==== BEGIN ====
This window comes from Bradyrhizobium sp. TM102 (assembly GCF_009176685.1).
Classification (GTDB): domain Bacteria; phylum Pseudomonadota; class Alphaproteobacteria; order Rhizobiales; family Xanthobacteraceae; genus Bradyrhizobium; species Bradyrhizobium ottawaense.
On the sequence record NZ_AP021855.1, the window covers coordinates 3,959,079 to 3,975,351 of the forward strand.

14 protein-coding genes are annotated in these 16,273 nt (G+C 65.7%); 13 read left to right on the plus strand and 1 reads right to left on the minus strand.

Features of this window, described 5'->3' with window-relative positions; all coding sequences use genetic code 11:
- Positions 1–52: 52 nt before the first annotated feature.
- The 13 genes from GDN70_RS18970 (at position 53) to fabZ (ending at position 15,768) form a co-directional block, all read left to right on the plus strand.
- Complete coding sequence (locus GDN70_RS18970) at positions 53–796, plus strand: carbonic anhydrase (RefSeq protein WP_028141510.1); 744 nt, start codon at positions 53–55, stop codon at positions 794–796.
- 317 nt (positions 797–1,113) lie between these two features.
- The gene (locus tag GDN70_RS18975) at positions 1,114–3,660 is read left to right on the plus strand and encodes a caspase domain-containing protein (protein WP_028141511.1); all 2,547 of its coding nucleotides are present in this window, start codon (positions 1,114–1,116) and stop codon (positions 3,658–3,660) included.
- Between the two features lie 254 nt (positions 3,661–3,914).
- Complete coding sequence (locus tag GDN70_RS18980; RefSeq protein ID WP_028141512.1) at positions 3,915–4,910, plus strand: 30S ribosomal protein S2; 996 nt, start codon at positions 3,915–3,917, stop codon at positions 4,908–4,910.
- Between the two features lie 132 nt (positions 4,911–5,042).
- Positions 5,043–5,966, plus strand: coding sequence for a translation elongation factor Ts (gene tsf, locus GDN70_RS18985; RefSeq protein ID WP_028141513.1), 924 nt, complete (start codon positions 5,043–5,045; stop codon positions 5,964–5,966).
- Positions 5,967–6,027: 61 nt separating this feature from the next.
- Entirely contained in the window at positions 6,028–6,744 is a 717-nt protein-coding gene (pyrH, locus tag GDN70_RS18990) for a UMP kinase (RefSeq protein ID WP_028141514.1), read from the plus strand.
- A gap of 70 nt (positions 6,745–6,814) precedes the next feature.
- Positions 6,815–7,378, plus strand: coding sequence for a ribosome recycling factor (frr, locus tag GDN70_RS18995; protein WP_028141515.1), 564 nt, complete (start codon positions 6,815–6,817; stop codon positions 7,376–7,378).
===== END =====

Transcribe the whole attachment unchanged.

This window comes from Bradyrhizobium sp. TM102 (assembly GCF_009176685.1).
Classification (GTDB): domain Bacteria; phylum Pseudomonadota; class Alphaproteobacteria; order Rhizobiales; family Xanthobacteraceae; genus Bradyrhizobium; species Bradyrhizobium ottawaense.
On the sequence record NZ_AP021855.1, the window covers coordinates 3,959,079 to 3,975,351 of the forward strand.

14 protein-coding genes are annotated in these 16,273 nt (G+C 65.7%); 13 read left to right on the plus strand and 1 reads right to left on the minus strand.

Features of this window, described 5'->3' with window-relative positions; all coding sequences use genetic code 11:
- Positions 1–52: 52 nt before the first annotated feature.
- The 13 genes from GDN70_RS18970 (at position 53) to fabZ (ending at position 15,768) form a co-directional block, all read left to right on the plus strand.
- Complete coding sequence (locus GDN70_RS18970) at positions 53–796, plus strand: carbonic anhydrase (RefSeq protein WP_028141510.1); 744 nt, start codon at positions 53–55, stop codon at positions 794–796.
- 317 nt (positions 797–1,113) lie between these two features.
- The gene (locus tag GDN70_RS18975) at positions 1,114–3,660 is read left to right on the plus strand and encodes a caspase domain-containing protein (protein WP_028141511.1); all 2,547 of its coding nucleotides are present in this window, start codon (positions 1,114–1,116) and stop codon (positions 3,658–3,660) included.
- Between the two features lie 254 nt (positions 3,661–3,914).
- Complete coding sequence (locus tag GDN70_RS18980; RefSeq protein ID WP_028141512.1) at positions 3,915–4,910, plus strand: 30S ribosomal protein S2; 996 nt, start codon at positions 3,915–3,917, stop codon at positions 4,908–4,910.
- Between the two features lie 132 nt (positions 4,911–5,042).
- Positions 5,043–5,966, plus strand: coding sequence for a translation elongation factor Ts (gene tsf, locus GDN70_RS18985; RefSeq protein ID WP_028141513.1), 924 nt, complete (start codon positions 5,043–5,045; stop codon positions 5,964–5,966).
- Positions 5,967–6,027: 61 nt separating this feature from the next.
- Entirely contained in the window at positions 6,028–6,744 is a 717-nt protein-coding gene (pyrH, locus tag GDN70_RS18990) for a UMP kinase (RefSeq protein ID WP_028141514.1), read from the plus strand.
- A gap of 70 nt (positions 6,745–6,814) precedes the next feature.
- Positions 6,815–7,378, plus strand: coding sequence for a ribosome recycling factor (frr, locus tag GDN70_RS18995; protein WP_028141515.1), 564 nt, complete (start codon positions 6,815–6,817; stop codon positions 7,376–7,378).